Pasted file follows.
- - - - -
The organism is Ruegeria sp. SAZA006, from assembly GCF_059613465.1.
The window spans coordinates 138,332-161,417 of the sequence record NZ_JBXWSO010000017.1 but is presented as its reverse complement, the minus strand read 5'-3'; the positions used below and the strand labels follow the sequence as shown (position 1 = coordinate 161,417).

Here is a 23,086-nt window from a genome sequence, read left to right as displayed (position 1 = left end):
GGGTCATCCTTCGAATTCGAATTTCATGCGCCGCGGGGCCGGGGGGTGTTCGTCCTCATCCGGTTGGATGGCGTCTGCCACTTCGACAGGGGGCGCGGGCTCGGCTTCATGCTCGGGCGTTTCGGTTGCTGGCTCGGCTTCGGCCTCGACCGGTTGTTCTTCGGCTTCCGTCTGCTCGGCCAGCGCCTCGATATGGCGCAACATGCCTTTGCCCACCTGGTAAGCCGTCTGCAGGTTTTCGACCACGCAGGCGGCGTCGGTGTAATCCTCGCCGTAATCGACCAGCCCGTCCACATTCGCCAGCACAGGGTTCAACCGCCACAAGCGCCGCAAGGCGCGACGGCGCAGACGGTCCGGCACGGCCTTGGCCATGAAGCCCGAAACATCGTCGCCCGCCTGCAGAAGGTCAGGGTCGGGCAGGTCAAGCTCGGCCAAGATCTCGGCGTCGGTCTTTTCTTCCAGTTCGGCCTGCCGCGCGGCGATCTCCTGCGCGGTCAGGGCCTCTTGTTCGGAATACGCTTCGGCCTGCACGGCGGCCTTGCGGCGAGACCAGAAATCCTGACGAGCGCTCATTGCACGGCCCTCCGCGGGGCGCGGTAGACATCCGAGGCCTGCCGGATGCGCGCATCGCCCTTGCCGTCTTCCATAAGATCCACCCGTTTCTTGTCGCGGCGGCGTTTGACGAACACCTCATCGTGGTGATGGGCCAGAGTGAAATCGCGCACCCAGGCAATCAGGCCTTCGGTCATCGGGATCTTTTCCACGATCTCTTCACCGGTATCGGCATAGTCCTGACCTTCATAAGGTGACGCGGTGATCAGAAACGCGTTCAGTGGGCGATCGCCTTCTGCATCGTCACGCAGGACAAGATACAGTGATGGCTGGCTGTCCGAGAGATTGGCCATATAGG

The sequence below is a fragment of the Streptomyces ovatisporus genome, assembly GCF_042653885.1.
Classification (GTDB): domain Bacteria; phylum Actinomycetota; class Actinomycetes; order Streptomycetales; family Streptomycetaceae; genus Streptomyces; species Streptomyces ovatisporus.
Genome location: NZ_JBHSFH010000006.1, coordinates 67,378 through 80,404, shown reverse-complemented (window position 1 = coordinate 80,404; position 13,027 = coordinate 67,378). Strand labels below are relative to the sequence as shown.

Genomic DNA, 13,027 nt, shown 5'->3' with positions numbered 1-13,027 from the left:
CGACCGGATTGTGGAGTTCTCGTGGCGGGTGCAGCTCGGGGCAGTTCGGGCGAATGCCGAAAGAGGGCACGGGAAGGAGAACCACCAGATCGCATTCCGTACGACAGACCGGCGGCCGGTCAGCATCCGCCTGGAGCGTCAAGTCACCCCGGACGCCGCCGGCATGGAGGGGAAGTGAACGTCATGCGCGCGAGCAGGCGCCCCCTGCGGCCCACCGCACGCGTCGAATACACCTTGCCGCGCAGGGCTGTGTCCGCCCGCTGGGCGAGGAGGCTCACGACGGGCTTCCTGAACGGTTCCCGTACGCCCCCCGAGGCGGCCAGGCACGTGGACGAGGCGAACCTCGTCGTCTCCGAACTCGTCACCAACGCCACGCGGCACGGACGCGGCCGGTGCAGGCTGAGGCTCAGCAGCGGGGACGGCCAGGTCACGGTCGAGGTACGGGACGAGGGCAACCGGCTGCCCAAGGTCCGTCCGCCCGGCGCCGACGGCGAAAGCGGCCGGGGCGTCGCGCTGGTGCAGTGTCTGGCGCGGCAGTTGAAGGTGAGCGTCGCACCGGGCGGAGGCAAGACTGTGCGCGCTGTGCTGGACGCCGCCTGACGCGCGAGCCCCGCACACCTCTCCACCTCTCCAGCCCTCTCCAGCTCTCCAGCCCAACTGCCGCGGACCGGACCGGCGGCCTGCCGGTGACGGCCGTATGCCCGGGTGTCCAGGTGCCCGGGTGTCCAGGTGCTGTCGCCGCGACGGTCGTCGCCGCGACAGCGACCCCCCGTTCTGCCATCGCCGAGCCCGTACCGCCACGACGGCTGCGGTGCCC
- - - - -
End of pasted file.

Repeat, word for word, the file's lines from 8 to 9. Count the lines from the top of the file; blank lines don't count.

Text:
Genomic DNA, 13,027 nt, shown 5'->3' with positions numbered 1-13,027 from the left:
CGACCGGATTGTGGAGTTCTCGTGGCGGGTGCAGCTCGGGGCAGTTCGGGCGAATGCCGAAAGAGGGCACGGGAAGGAGAACCACCAGATCGCATTCCGTACGACAGACCGGCGGCCGGTCAGCATCCGCCTGGAGCGTCAAGTCACCCCGGACGCCGCCGGCATGGAGGGGAAGTGAACGTCATGCGCGCGAGCAGGCGCCCCCTGCGGCCCACCGCACGCGTCGAATACACCTTGCCGCGCAGGGCTGTGTCCGCCCGCTGGGCGAGGAGGCTCACGACGGGCTTCCTGAACGGTTCCCGTACGCCCCCCGAGGCGGCCAGGCACGTGGACGAGGCGAACCTCGTCGTCTCCGAACTCGTCACCAACGCCACGCGGCACGGACGCGGCCGGTGCAGGCTGAGGCTCAGCAGCGGGGACGGCCAGGTCACGGTCGAGGTACGGGACGAGGGCAACCGGCTGCCCAAGGTCCGTCCGCCCGGCGCCGACGGCGAAAGCGGCCGGGGCGTCGCGCTGGTGCAGTGTCTGGCGCGGCAGTTGAAGGTGAGCGTCGCACCGGGCGGAGGCAAGACTGTGCGCGCTGTGCTGGACGCCGCCTGACGCGCGAGCCCCGCACACCTCTCCACCTCTCCAGCCCTCTCCAGCTCTCCAGCCCAACTGCCGCGGACCGGACCGGCGGCCTGCCGGTGACGGCCGTATGCCCGGGTGTCCAGGTGCCCGGGTGTCCAGGTGCTGTCGCCGCGACGGTCGTCGCCGCGACAGCGACCCCCCGTTCTGCCATCGCCGAGCCCGTACCGCCACGACGGCTGCGGTGCCC